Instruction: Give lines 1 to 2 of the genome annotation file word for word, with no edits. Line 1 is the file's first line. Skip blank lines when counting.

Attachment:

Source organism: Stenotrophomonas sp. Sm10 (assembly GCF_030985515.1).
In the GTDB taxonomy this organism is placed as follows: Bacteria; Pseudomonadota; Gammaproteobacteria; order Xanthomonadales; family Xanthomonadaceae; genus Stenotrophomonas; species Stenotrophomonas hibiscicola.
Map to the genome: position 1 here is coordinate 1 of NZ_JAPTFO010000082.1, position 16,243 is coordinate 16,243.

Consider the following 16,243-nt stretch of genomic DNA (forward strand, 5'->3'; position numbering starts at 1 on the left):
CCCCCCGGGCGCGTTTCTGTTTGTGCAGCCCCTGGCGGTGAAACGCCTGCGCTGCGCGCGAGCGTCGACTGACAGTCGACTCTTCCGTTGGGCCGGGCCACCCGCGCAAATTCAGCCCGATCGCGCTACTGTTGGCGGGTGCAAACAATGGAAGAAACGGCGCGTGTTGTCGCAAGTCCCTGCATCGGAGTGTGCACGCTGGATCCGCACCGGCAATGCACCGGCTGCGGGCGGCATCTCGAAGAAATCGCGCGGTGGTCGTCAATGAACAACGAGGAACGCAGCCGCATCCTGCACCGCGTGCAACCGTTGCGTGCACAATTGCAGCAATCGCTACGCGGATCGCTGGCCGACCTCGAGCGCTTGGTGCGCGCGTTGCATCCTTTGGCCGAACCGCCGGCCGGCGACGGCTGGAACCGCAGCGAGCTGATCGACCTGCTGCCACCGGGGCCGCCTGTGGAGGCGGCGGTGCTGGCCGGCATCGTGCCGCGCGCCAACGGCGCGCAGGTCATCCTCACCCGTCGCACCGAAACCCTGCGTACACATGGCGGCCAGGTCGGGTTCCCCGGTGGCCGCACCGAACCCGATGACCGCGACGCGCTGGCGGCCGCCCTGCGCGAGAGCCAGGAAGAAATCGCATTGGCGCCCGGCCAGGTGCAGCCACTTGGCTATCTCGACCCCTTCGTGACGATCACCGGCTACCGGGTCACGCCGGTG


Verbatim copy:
Source organism: Stenotrophomonas sp. Sm10 (assembly GCF_030985515.1).
In the GTDB taxonomy this organism is placed as follows: Bacteria; Pseudomonadota; Gammaproteobacteria; order Xanthomonadales; family Xanthomonadaceae; genus Stenotrophomonas; species Stenotrophomonas hibiscicola.